The Return Journey: Collaboration and communication are key to rebuilding consumer confidence, says Collinson

The Moodie Davitt Report and Airport Dimensions recently launched the Airport Consumer Experience newsletter*, sent on a complimentary basis to our entire readership. The newsletter features a diverse array of stories related to various aspects of the airport consumer experience, from lounges to health, safety & wellness; relationship management to airport services; landside connections to commerce to culture.

In this article, to introduce our second edition of the newsletter, David Evans, Joint CEO at Collinson, introduces a new study, The Return Journey, into consumer attitudes to travel as the industry continues on its road to recovery. 

David Evans: Ensuring mental as well as physical wellbeing on the traveller journey

As the world slowly begins to dust itself off in the wake of COVID-19, the recovery of the travel industry and its ultimate survival is a critical factor for so many players. It will, however, take time and dedication. And it will require those in the travel ecosystem to come together and play their part in helping the industry thrive once more. Which leads us to question; what can airports do to make this journey of recovery as seamless as possible for passengers?

Providing insight to answer this, Collinson’s new global study – The Return Journey – combines two separate pieces of research revealing what leisure and business travellers alike thought of their journeys both pre and during the pandemic.

Ultimately, building back will mean creating an enhanced overall journey experience, and one that needs to begin well before the day of travel, with a view to alleviating stress associated with travelling. This is particularly important given almost three quarters (73%) of travellers worldwide will be prioritising their mental wellbeing more when they travel again, than they did before COVID-19.

Airports, as well as many other players in the ecosystem, have an opportunity to engage and communicate with travellers long before they head out for their flight. And they need to make use of this communication, to help build customer confidence by telling them what to expect on the journey they’re about to make. After all, even the most seasoned of travellers might not know what to expect in this new world, and this insight will be crucial to helping passengers plan ahead.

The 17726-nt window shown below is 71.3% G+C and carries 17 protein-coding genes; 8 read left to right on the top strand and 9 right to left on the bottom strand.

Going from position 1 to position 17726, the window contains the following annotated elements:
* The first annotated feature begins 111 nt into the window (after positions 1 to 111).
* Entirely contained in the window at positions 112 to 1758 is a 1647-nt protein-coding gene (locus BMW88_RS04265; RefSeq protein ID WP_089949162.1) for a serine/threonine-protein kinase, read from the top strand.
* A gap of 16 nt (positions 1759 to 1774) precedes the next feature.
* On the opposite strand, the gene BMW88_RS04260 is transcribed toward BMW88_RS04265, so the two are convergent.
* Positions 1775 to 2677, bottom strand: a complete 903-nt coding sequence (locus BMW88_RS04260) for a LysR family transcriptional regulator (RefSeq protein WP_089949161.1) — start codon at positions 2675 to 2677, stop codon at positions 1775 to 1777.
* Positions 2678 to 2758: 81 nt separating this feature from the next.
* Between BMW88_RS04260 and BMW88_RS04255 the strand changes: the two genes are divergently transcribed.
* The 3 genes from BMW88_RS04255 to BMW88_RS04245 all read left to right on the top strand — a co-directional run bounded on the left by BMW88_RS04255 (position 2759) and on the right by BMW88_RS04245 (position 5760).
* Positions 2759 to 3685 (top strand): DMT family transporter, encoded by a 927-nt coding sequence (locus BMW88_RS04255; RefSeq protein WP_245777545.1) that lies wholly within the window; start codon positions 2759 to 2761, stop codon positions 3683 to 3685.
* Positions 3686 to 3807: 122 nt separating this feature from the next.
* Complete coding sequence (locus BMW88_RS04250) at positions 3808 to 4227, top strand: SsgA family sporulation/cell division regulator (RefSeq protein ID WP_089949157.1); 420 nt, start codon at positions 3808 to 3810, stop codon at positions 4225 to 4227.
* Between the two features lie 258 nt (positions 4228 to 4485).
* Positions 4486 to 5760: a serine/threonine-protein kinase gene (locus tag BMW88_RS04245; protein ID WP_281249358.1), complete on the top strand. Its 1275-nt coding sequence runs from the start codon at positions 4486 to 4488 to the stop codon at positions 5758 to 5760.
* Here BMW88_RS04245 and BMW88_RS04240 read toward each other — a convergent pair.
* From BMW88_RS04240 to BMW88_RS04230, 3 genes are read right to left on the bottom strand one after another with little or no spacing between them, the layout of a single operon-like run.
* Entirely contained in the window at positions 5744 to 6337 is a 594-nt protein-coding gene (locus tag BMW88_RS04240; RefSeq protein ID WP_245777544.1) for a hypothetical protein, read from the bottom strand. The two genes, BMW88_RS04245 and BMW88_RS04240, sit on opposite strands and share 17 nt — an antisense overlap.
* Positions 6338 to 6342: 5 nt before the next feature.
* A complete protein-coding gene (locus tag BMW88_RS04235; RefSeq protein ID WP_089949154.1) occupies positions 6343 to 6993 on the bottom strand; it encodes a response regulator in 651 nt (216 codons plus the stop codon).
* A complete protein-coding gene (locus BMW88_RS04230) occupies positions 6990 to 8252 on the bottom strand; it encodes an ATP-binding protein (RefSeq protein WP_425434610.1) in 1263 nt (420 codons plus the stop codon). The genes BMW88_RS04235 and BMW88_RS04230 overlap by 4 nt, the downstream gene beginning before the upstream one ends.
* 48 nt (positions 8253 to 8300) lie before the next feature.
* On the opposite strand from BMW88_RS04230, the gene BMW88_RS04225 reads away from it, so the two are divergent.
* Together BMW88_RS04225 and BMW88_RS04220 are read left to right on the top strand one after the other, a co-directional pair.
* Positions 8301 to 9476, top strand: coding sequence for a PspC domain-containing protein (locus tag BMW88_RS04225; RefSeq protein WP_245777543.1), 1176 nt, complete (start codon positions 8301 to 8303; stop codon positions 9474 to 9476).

COVID-19 testing is one of the new stages of travel that passengers will need to now prepare for. It’s not only become part of the new normal, but findings from our survey reveal that the vast majority of global travellers (83%) want there to be tests on arrival at the airport, and nearly the same (82%) want tests on departure. Making these steps easy, painless and stress-free is one way to provide a more enjoyable journey.

Airports are building partnerships to roll out these services quickly, as demonstrated across the UK, with testing facilities being rolled out in partnership with Collinson across all major airports in England including Manchester, London Heathrow, Luton, Stansted, London City and East Midlands.

Taking flight: An industry in the rebuilding phase will need to overcome uncertainty among its consumer base

Alignment of digital standards and interfaces is a critical next step to an efficient and streamlined experience, all of which will help to ensure confidence in the travel journey. Take our recent testing partnership with Singapore Airlines as an example. We’ve created a seamless customer journey where passengers are provided with a link in their booking confirmation to a dedicated online booking portal for their pre-departure COVID-19 test. It shows them where to go for their test and, once it’s complete, they know that, within 36 hours they will receive their test results through the same secure portal.

But it’s not just about testing. Health standards will, of course, play a big role in travel since the pandemic – and our research found that the vast majority of passengers desire visible health and hygiene measures in order to feel safe while travelling in light of COVID-19. But we also found that these hygiene measures shouldn’t come at the expense of comfort or a good experience.

Indeed, 87% of passengers said a good journey experience when travelling in light of the pandemic would involve access to socially-distanced spaces to ‘de-stress’ and relax in. A focal point for the gradual rebuild could be on this notion of less stressful experiences – those that help preserve the mental wellbeing of passengers, as well as physical wellbeing – could include services such as airport sleep pods, spa treatments and yoga classes.

All of these will help passengers achieve the mental wellness they crave from a good journey experience. So, as well as providing reassurance on hygiene measures in advanced communications, let travellers know where they can find these spaces in the airport, and how to get access to them.

The more airports can unite with others in the travel ecosystem to take care of the rational as well as emotive needs of travellers in advance of their departure date, the more this will ensure a stress-free experience to those travelling. In doing so, we can restore confidence in travellers to once again embark on their journeys not only to boost recovery, but also growth within the sector.

For a more detailed guide on how each and every player in the travel industry can do their part in aiding travel recovery, download the full report.

*To subscribe free of charge please email headed ‘Airport Consumer Experience’. All stories are permanently archived on the Airport Consumer Experience page on this website.

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